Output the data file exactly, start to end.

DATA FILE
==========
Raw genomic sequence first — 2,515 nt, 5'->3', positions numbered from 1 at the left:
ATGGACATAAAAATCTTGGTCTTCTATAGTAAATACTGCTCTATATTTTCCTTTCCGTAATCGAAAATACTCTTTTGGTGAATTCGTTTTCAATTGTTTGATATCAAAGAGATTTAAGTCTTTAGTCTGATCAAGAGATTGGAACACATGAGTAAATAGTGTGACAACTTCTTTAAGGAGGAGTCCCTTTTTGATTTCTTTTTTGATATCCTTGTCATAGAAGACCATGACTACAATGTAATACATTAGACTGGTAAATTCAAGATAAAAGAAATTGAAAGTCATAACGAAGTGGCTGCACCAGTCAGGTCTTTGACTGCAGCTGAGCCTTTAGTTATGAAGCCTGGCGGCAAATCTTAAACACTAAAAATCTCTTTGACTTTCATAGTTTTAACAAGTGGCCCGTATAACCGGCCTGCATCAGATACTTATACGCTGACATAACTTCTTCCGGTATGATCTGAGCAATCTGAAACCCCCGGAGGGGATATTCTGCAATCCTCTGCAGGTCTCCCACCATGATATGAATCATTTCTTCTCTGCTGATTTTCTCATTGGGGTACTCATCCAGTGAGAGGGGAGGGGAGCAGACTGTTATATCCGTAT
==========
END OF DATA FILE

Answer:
Raw genomic sequence first — 2,515 nt, 5'->3', positions numbered from 1 at the left:
ATGGACATAAAAATCTTGGTCTTCTATAGTAAATACTGCTCTATATTTTCCTTTCCGTAATCGAAAATACTCTTTTGGTGAATTCGTTTTCAATTGTTTGATATCAAAGAGATTTAAGTCTTTAGTCTGATCAAGAGATTGGAACACATGAGTAAATAGTGTGACAACTTCTTTAAGGAGGAGTCCCTTTTTGATTTCTTTTTTGATATCCTTGTCATAGAAGACCATGACTACAATGTAATACATTAGACTGGTAAATTCAAGATAAAAGAAATTGAAAGTCATAACGAAGTGGCTGCACCAGTCAGGTCTTTGACTGCAGCTGAGCCTTTAGTTATGAAGCCTGGCGGCAAATCTTAAACACTAAAAATCTCTTTGACTTTCATAGTTTTAACAAGTGGCCCGTATAACCGGCCTGCATCAGATACTTATACGCTGACATAACTTCTTCCGGTATGATCTGAGCAATCTGAAACCCCCGGAGGGGATATTCTGCAATCCTCTGCAGGTCTCCCACCATGATATGAATCATTTCTTCTCTGCTGATTTTCTCATTGGGGTACTCATCCAGTGAGAGGGGAGGGGAGCAGACTGTTATATCCGTAT